Recent notable steps taken by SBP, which regulates the banking sector including conventional banks, microfinance institutions, exchange companies, electronic money institutions, payment system operators, and payment service providers, include the issuance of regulations for electronic money institutions, the grant of authorizations/licenses to several electronic money institutions, as well as setting up of instant payment system “RAAST” to enable end-to-end digital payments among individuals, businesses and government entities instantaneously. To further develop the digital ecosystem, SBP has now issued the licensing and regulatory framework (the “Framework”) for setting up digital banks in Pakistan as a separate and distinct category in the banking business. Salient features of the Framework are as under:
What is a digital bank?
A digital bank is a bank licensed under section 27 of the Banking Companies Ordinance, 1962, that provides banking and related financial solutions to its customers predominantly through digital and electronic channels, instead of physical branches.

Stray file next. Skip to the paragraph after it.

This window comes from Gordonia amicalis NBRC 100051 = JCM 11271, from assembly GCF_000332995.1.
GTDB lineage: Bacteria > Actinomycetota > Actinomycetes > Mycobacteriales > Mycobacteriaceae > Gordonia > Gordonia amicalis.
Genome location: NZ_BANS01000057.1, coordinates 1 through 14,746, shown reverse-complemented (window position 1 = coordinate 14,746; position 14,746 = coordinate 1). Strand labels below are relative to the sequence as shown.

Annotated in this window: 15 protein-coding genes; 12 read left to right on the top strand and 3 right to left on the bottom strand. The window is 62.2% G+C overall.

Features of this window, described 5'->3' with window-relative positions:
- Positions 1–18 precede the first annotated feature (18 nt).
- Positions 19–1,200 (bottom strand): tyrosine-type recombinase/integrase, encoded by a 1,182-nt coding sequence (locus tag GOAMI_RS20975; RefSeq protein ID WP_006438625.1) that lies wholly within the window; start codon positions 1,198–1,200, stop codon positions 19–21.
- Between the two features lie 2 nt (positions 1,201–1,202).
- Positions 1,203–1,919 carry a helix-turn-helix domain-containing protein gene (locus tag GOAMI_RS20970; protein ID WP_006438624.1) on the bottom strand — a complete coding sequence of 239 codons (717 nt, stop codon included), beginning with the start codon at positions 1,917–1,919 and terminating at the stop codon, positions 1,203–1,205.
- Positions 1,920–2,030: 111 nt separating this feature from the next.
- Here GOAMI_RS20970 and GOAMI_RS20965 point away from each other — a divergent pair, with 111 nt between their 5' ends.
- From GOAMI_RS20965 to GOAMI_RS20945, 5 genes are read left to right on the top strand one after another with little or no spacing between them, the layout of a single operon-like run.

Is there more than one type of digital bank?
The Framework prescribes two types of digital banks, i.e., digital retail bank, and digital full bank.
A digital retail bank can primarily undertake business with or render services to the retail customer segments. However, in certain cases, a digital retail bank can also deal with corporate or commercial segments. A digital full bank, on the other hand, may serve corporate, commercial, and retail customer segments.